To identify specific miR-636 targets related to inflammation, we used bioinformatics prediction in silico databases that highlighted four actors: IL1R1, RANK, IKBKB, and FAM13A. We, therefore, focused our study on these four potential targets using functional analysis. In the CF context, we showed that miR-636 specifically binds to the 3′-UTR regions of IL1R1, RANK, and IKBKB, but not to FAM13A mRNA. The specificity of binding is shown using a mutated luciferase plasmid with a 3–5-nucleotide mismatch mutation into the seed region of miR-636. The absence of fixation of miR-636 correlated with sustained luciferase activity. The miRNA interactions led to decrease in the expression of the ILR1 and IKKβ proteins and to increase in the expression of the RANK protein following overexpression of miR-636. Moreover, the overexpression of miR-636 in CF cells causes a significant decrease in the activation of the NF-κB pathway and in the secretion of IL-8 and IL-6—parameters that are well-known to be dysregulated in CF airways (5, 31).
Our study consolidates the results we previously obtained in the small RNAseq experiments of 2018 (18). In fact, we showed overexpression of miR-636 in bronchial epithelial cells from CF patients cultured in ALI compared to those from healthy subjects. We did not observe a significant difference in IL1R1, RANK, and IKBKB mRNA expression in these same cultures as was the case in the RNAseq results. This is likely due to the fact that it is the protein and not the mRNA expression that is dysregulated by miRNAs in most cases. By measuring the expression levels of different targets in bronchial explants from CF and non-CF patients, we showed no significant increase in miR-636 and RANK expression levels, a significant decrease in IL1R1 expression, significant increases in IKBKB, FAM13A, and IL-8 expression levels, and apparent decrease in IL-6 mRNA expression in bronchial explants of CF patients compared to those of healthy subjects.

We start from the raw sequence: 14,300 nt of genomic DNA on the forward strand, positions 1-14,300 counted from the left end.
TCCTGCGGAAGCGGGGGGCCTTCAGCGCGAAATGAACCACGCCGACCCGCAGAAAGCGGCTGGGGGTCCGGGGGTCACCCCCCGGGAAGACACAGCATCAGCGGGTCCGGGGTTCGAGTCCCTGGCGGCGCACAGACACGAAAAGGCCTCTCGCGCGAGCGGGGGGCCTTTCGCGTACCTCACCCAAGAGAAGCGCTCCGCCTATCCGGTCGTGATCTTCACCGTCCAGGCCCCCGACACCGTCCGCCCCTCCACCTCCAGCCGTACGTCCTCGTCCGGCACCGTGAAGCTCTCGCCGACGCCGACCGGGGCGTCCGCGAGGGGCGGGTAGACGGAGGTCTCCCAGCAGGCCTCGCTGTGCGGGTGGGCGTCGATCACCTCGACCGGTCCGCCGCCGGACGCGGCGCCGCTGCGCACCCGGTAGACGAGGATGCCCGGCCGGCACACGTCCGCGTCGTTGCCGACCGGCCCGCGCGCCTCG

As for many miRNAs, the origin of the dysregulation of miR-636 expression in the CF context is not known and remains to be identified. In another pathological context, a link has been established with adenine nucleotide translocator 2 (ANT2) (32). ANT2—a mitochondrial carrier family 25 member 5—inversely contributes to the translocation of ADP from the cytoplasm to the mitochondrial matrix and to ATP. The suppression of this gene has been shown to induce apoptosis and inhibit tumour growth. Indeed, a decrease in miR-636 expression is associated with cell proliferation via an increase in Ras expression, one of the putative targets of this miRNA. In addition, the suppression of ANT2 restores the expression of miR-636, thus making it possible to reduce the expression of Ras and to inhibit cell proliferation (32) through the PI3K/Akt pathway (33). A decrease in miR-636 is also involved in the recovery from heart failure due to dilated cardiomyopathy (25). Furthermore, in human endothelial cell progenitors, brain-derived neurotrophic factor is able to increase miR-636 expression (34). Interestingly, miR-636 manifests other biological effects; for instance, circulating miR-636 is involved in the elimination of hepatitis C virus (HCV) and also in liver regeneration. miR-636 may constitute a potential therapeutic target for HCV patients with persistent infection despite antiviral treatment (35). Another hypothesis involving miR-636 dysregulation is the modulation of miRNA gene methylation. In fact, a study of miRNA methylation showed that in the context of a weight-loss diet, miR-636 is hypomethylated and overexpressed in the white blood cells of high-responder patients (36). Further investigations are needed to understand the origin of miR-636 dysregulation in the context of CF and the link with CFTR deficiency.